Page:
The prevailing mood was festive and bright as the clink of wine glasses sounded throughout the various events of this year’s annual Washington Winegrowers Convention and Tradeshow.
WSU’s faculty and students were feeling especially celebratory, given the bevy of wins they claimed during the convention’s poster sessions. The research topics ranged from fungicide management, labor, technology, innovation, and insects, to the sensory attributes of wine. The posters and presentations are judged yearly by industry experts.
Chateau Ste. Michelle viticulturist Matthew Halldorson, a WSU alum, selected this year’s judges. For the students, he said, “the poster session is important because it is preparing them for future work as academics or extension agents.” But, he added, the poster session is significant, too, for what it represents. “It highlights the incredible partnership we have here in Washington between industry and academia.”
WSU’s Madeleine Higgins, a senior, won first place in the undergraduate session for her poster, “Sensory Attribute Differences Between Early and Late Pick-Dates in Semillon Wines.” Gratified by her win, Higgins pointed to the collaborative process that made her project possible.
“In the Tri-Cities, we are lucky to be surrounded by many supportive wineries that partner with WSU,” she said. “The students get a chance to make a wine in a commercial environment with the guidance of the winemaker, all while attaining a research goal.”
Second place in the same session went to Vince Hewett for his poster, “Cluster Architecture and Fruit Composition as Influenced by Rachis Tipping.” Noel Perez and Austin Morrell, also WSU undergraduates in the V&E program, were each honored with scholarships at the convention.
Katherine East, a graduate research assistant and Ph.D. candidate in WSU’s Department of Horticulture, earned first place in the graduate student session with her poster, “Where are the Nematodes? A Case Study in Washington State.” East’s case study looked at “two species of plant-parasitic nematodes [small worms] that are of concern to grape growers in Washington, the northern root-knot nematode and the dagger nematode.” These nematodes, she said, are “microscopic and underground,” so locating them has historically been problematic. East’s findings, however, might go a long way in aiding growers to combat the parasites.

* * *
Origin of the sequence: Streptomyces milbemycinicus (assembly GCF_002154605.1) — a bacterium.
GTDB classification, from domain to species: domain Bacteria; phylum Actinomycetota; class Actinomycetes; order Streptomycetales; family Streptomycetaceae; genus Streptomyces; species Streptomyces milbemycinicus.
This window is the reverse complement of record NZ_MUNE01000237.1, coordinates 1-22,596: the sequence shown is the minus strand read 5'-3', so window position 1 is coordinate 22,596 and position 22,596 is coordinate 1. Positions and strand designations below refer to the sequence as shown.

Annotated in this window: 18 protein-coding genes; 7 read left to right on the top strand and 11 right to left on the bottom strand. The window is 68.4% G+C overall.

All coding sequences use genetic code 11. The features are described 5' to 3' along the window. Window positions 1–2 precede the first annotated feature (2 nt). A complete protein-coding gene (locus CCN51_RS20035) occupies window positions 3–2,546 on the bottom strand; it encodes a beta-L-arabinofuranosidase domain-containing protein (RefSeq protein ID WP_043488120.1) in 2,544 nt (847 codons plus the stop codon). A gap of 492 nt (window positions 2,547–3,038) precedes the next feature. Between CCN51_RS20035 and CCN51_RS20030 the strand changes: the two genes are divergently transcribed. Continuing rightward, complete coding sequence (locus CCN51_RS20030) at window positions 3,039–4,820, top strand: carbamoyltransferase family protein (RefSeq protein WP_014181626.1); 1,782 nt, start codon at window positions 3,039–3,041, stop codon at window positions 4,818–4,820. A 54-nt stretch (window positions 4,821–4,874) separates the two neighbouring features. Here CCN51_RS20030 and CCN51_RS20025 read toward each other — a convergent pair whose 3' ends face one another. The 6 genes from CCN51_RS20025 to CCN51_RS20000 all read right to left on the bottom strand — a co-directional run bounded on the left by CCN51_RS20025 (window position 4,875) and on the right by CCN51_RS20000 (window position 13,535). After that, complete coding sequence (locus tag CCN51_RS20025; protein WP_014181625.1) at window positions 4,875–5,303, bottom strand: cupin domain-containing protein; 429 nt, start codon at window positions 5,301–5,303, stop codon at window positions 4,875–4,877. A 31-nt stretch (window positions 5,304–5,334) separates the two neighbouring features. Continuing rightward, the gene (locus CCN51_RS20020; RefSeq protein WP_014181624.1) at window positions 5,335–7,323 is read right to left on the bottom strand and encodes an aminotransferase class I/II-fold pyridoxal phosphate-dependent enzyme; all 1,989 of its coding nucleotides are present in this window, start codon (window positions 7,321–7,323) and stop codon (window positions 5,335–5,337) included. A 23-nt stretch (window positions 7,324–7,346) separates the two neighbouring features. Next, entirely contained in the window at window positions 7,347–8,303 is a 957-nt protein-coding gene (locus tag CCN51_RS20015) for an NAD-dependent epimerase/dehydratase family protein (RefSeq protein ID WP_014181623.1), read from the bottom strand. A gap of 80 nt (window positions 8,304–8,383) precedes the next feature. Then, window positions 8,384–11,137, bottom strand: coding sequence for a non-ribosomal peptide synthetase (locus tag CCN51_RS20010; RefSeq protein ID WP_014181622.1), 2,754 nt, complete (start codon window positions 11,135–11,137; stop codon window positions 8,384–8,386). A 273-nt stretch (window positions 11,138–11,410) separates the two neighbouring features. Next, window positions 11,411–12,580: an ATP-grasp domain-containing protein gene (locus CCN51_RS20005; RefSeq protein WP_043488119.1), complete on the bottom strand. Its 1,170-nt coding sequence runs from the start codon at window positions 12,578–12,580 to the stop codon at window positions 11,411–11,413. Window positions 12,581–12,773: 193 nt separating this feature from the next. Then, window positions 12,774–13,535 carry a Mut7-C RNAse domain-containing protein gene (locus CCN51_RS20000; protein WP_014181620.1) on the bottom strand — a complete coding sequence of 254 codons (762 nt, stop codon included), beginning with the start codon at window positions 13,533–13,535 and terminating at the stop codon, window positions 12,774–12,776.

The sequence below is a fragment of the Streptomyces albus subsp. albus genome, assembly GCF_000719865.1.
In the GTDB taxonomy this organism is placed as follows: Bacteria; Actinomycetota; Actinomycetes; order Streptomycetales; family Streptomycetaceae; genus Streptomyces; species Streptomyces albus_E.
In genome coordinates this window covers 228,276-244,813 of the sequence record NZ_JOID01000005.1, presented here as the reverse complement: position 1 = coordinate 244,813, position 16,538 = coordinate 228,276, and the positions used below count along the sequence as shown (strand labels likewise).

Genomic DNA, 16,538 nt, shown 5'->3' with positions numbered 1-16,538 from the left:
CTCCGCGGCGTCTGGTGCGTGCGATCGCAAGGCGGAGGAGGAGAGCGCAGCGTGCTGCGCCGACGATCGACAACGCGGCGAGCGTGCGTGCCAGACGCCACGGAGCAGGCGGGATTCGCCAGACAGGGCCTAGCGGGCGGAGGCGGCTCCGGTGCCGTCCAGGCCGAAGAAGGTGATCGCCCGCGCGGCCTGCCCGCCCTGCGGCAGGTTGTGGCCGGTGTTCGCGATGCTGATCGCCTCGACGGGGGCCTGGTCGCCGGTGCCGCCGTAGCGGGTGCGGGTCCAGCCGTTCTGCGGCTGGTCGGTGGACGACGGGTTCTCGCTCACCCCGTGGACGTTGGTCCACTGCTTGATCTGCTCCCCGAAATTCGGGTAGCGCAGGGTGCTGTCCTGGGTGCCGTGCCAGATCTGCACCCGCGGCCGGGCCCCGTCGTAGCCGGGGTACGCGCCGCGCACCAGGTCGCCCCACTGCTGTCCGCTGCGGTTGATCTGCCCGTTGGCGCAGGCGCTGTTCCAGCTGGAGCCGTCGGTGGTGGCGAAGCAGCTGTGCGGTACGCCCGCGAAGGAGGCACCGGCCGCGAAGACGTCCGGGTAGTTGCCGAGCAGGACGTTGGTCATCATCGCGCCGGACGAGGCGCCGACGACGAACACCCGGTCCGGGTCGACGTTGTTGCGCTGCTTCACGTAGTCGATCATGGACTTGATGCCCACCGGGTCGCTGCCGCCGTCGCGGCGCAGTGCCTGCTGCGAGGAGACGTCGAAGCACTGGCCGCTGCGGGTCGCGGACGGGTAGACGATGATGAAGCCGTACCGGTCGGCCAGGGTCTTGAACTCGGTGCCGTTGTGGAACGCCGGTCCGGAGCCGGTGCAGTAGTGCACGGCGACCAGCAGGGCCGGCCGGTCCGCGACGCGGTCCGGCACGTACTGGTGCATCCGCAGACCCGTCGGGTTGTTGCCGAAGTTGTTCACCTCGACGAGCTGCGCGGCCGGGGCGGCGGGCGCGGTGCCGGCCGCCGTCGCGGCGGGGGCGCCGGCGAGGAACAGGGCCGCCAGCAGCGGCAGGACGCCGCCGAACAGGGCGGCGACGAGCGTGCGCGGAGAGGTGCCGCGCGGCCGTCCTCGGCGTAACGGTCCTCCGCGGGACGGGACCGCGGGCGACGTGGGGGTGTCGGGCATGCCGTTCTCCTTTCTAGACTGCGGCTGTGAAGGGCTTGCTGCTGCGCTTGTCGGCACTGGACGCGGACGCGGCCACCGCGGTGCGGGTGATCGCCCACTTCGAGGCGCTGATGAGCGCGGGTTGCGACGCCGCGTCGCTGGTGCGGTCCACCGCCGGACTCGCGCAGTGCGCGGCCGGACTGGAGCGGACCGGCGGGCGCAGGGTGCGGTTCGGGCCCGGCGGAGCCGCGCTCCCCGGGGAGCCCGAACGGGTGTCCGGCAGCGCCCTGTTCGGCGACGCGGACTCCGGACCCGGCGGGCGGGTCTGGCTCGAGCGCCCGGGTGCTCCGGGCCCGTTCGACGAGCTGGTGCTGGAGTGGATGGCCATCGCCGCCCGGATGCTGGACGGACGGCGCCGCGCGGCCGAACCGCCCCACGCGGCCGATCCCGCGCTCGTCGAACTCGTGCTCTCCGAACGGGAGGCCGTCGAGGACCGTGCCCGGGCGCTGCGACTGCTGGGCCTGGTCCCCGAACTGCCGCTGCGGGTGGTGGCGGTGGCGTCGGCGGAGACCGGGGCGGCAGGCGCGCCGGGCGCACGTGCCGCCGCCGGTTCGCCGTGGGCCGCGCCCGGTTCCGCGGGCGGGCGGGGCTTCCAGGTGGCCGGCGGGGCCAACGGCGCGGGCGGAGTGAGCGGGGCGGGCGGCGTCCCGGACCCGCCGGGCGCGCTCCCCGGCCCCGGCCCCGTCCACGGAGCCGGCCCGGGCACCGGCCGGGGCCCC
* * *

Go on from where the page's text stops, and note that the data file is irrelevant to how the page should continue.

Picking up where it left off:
Second place in the graduate student session went to WSU doctoral candidate, Margaret McCoy, for her poster, “Optimizing Airblast Sprayer for Vineyards Using Nozzle and Air Assistance Techniques.”
Arunabha Mitra, Ph.D. candidate in WSU’s plant pathology program, won third place for his poster, “Elucidating the Genetic Makeup of Grapevine Leafroll-Associated Virus 3 for Managing Leafroll Disease in Washington State Vineyards.”
WSU faculty and researchers were also given top honors in the professional poster session. Michelle Moyer received first place for her poster, “Duration of Fumigant Efficacy in Vineyard Replant Scenario—An Update,” and Lynn J. Mills won second place for “Mechanize More: Machine Thinning Works for Machine-Pruned Wine Grapes.” Third place in the professional poster category was awarded to Nomatter Chingandu for “The Occurrence of Economically Detrimental Viruses in Certified Nurseries and Commercial Vineyards in Washington State.”
Beyond the convention’s poster sessions, researchers from WSU’s V&E program managed, moderated, and presented their current research on a variety of Washington Winegrowers panels. Among those presenting were Jim Harbertson, Gwen Hoheisel, David James, Michelle Moyer, Naidu Rayapait, and Doug Walsh.
The convention reached its celebratory peak with the Washington Wine Industry Foundation Party and Auction which raised over $235,000 for “crafting sustainable solutions to meet the industry’s greatest needs.” For more information about the Washington Winegrowers Association, visit www.wawinegrowers.org. To learn more about WSU’s Viticulture & Enology program visit http://wine.wsu.edu.